Telescope for observations with visible light / From Wikipedia, the free encyclopedia
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An optical telescope is a telescope that gathers and focuses light mainly from the visible part of the electromagnetic spectrum, to create a magnified image for direct visual inspection, to make a photograph, or to collect data through electronic image sensors.
There are three primary types of optical telescope:
- Refracting telescopes, which use lenses and less commonly also prisms (dioptrics)
- Reflecting telescopes, which use mirrors (catoptrics)
- Catadioptric telescopes, which combine lenses and mirrors
An optical telescope's ability to resolve small details is directly related to the diameter (or aperture) of its objective (the primary lens or mirror that collects and focuses the light), and its light-gathering power is related to the area of the objective. The larger the objective, the more light the telescope collects and the finer detail it resolves.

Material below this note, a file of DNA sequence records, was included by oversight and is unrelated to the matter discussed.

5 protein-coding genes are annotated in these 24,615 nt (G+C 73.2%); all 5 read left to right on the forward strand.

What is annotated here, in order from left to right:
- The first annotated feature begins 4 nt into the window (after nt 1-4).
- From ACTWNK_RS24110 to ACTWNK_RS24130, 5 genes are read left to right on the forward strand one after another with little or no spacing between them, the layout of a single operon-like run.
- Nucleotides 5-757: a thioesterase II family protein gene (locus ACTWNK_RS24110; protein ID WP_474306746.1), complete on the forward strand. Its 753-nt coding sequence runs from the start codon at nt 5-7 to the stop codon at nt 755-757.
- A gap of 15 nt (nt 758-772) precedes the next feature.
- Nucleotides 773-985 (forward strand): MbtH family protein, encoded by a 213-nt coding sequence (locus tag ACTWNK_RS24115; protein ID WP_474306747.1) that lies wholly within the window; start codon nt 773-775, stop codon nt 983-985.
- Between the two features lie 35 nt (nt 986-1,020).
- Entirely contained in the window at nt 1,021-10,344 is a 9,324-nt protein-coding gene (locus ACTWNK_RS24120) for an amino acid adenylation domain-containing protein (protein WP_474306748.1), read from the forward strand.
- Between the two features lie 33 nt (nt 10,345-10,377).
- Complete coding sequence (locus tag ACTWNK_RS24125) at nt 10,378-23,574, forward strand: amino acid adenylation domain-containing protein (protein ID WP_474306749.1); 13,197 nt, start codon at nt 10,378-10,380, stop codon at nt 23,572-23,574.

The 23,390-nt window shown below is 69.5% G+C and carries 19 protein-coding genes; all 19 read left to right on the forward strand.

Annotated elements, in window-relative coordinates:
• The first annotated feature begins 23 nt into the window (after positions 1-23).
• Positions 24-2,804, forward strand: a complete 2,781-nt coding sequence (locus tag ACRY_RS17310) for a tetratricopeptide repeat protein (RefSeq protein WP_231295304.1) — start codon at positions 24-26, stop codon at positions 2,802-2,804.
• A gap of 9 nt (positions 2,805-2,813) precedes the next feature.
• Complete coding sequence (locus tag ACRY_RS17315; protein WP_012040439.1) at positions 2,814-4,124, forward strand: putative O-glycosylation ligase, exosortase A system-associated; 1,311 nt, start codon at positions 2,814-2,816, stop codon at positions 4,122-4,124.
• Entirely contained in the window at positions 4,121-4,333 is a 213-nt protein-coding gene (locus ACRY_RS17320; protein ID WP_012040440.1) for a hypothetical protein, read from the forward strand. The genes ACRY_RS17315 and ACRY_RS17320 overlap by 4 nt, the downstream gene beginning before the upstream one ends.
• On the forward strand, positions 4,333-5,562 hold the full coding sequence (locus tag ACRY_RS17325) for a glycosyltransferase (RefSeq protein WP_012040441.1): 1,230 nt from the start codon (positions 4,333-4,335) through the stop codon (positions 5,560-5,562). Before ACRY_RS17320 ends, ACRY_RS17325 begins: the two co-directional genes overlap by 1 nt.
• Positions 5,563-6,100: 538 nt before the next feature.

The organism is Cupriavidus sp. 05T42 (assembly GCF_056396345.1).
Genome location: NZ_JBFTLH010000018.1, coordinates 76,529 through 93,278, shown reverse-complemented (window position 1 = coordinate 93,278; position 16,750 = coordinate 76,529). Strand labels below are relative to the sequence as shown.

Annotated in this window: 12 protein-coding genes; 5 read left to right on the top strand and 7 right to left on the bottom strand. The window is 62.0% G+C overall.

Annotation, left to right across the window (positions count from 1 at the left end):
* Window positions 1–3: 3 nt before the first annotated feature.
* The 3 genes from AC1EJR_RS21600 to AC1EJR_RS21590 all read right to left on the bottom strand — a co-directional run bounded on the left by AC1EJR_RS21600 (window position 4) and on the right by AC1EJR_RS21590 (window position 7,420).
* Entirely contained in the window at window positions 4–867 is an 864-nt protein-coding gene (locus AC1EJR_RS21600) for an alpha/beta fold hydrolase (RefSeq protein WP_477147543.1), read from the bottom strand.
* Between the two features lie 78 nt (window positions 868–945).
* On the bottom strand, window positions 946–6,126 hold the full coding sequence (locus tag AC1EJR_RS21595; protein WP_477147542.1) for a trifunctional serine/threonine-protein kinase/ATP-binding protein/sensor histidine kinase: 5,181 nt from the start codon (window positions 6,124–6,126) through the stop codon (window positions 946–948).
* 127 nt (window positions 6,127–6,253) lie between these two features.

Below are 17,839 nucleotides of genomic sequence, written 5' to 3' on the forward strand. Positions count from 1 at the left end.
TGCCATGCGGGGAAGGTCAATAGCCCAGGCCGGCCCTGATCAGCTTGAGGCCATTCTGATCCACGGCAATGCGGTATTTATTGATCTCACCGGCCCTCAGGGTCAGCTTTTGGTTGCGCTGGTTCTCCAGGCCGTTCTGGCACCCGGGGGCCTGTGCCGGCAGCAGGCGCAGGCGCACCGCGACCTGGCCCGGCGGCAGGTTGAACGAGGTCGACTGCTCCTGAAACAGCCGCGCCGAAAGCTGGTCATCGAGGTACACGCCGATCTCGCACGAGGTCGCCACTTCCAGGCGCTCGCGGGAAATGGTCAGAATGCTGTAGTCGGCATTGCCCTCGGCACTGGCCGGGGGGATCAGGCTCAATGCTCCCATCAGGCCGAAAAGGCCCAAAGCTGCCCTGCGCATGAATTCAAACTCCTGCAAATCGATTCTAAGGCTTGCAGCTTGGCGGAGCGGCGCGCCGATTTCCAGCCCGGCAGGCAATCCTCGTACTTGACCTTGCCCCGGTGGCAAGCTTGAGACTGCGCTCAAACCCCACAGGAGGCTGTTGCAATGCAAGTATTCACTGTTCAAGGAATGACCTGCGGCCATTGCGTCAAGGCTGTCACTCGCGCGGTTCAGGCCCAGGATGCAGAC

People use optical telescopes (including monoculars and binoculars) for outdoor activities such as observational astronomy, ornithology, pilotage, hunting and reconnaissance, as well as indoor/semi-outdoor activities such as watching performance arts and spectator sports.